In 2010, Lemke and Dublinske published “Designing ASHA’s future: Trends for the association and the professions“. One of the 19 trends that stood out was the projected Generational Trend; specifically, how Generation Y (aka Millennials, born after 1982) are characterized as digital, “civic,” and connected. So they suggested professionals and ASHA should “relate to Millennials, who are expected to be a major force for social change as they enter their young adult, professional, and family stages of life development.” Talk about pressure on my (Millennial) generation.
I fit right into many of the stereotypes of the Millenial generation – clinging to technology and huddling to stay connected. As I read the article and proceeded to write my topic paper, my mind kept going back to EasySpeak Magazine.
On April 25, 2012, Shareka Bentham (aka @speechreka on Twitter), published her first edition of EasySpeak Magazine. Available as a free download, the 42 page magazine features “style, technology, lifestyle, products, and fun” for the Speech-Language Pathologist of today. Everything about the design, topics, and layout screams “READ ME”; and so I indulged.
I loved the technology articles about using Twitter, blog shout-outs, and apps to consider. And I would have missed the “hottest ‘wear to work’ looks for 2012” if it wasn’t for the article on page 20; not to mention I now know the difference between “drab and fab” for SLPs. Then came the highlight of the issue – an interview with Dr. Rhea Paul, a familiar figure in the field of Speech-Language Pathology. The issue ends with funny SLP stories, activities, and a free worksheet. I have read and shared it many times since I first downloaded it; make sure you do the same (download here).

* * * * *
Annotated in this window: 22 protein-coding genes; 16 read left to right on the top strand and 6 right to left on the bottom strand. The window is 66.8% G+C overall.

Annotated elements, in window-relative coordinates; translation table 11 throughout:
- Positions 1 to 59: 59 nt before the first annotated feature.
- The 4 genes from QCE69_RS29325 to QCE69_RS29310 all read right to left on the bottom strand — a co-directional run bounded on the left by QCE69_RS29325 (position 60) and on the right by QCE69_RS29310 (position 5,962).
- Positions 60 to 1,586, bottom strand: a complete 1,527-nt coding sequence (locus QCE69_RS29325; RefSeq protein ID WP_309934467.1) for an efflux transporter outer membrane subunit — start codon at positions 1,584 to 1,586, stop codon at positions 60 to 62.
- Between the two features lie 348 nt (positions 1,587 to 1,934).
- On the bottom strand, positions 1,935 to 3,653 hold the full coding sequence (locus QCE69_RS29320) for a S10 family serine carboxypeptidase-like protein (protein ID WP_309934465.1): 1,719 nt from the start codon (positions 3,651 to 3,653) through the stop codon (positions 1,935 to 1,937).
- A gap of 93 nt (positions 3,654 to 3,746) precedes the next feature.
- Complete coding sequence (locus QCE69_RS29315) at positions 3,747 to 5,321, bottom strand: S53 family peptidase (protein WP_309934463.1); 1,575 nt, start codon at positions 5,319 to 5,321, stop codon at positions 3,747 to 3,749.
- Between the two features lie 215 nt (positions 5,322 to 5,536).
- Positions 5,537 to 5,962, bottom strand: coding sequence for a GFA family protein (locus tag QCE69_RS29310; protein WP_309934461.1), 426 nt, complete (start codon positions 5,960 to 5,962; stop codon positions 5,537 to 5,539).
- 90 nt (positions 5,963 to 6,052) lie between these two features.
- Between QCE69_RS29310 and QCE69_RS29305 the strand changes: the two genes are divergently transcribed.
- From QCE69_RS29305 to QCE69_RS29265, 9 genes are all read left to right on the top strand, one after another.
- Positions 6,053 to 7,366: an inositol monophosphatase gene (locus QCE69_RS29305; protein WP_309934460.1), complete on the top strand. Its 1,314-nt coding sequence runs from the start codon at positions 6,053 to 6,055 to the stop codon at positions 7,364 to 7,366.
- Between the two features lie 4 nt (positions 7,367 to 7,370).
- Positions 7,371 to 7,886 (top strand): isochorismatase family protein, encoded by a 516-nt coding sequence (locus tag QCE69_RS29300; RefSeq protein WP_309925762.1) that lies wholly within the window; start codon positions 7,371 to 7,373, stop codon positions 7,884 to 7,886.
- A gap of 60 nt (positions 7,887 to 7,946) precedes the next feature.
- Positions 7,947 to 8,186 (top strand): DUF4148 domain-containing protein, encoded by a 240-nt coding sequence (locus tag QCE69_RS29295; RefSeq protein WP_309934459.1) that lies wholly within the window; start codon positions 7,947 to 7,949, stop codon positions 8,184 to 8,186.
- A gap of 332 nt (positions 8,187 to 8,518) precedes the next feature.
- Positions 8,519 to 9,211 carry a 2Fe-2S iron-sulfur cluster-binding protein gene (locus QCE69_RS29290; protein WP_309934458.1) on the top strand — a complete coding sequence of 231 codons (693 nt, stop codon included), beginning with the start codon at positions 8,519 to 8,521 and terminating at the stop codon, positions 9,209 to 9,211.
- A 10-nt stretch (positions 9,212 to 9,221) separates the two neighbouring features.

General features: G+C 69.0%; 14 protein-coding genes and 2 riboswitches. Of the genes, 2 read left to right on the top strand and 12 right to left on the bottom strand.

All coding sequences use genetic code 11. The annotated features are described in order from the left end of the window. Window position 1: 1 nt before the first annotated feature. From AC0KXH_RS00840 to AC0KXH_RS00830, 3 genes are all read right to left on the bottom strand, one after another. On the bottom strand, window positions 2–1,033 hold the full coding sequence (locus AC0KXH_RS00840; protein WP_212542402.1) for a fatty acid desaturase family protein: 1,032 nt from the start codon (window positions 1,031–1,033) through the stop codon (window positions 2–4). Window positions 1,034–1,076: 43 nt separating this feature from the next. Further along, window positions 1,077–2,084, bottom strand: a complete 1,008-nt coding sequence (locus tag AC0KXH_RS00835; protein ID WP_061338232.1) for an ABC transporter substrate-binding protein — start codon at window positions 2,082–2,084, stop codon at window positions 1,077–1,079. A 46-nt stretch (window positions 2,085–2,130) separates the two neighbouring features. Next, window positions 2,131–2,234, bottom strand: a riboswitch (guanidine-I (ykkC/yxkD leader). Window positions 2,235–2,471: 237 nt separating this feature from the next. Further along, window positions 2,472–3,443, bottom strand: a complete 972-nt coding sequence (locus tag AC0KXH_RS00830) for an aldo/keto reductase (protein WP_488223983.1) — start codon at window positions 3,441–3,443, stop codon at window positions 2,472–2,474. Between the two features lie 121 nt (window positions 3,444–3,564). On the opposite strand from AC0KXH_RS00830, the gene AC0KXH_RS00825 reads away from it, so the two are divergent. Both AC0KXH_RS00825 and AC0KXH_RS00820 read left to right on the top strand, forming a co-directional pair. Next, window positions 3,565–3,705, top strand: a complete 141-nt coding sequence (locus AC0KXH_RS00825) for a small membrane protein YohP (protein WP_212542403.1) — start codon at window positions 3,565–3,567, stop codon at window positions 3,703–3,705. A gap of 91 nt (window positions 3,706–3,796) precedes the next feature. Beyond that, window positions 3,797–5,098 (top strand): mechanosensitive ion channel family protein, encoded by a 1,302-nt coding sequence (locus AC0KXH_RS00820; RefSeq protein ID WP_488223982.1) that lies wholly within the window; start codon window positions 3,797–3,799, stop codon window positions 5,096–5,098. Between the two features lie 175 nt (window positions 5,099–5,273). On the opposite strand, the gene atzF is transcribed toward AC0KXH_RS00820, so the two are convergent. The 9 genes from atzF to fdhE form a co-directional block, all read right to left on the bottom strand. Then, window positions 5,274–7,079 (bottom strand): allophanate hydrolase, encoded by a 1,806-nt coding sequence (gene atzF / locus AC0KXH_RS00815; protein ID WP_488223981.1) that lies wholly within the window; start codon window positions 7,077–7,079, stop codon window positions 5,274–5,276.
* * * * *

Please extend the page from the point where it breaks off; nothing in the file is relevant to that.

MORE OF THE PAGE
ASHA is doing its part in “relating” to my generation, as well as including those older than I. Where the gap is filled is with bloggers, Twitter, Facebook, Pinterest, and magazines like EasySpeak; they help keep the profession “connected” in my opinion. EasySpeak Magazine is adding to the relatability and trendiness of the profession (and I look forward to the next issue). I may have been a late comer to the Blogosphere and Twitterverse, but I sure am glad for #slpeeps and #slp2b .
Lemke, A & Dublinske, S. (2010) Designing ASHA’s future: Trends for the association and the professions. Retrieved from http://www.asha.org/uploadedFiles/Designing-ASHAs-Future.pdf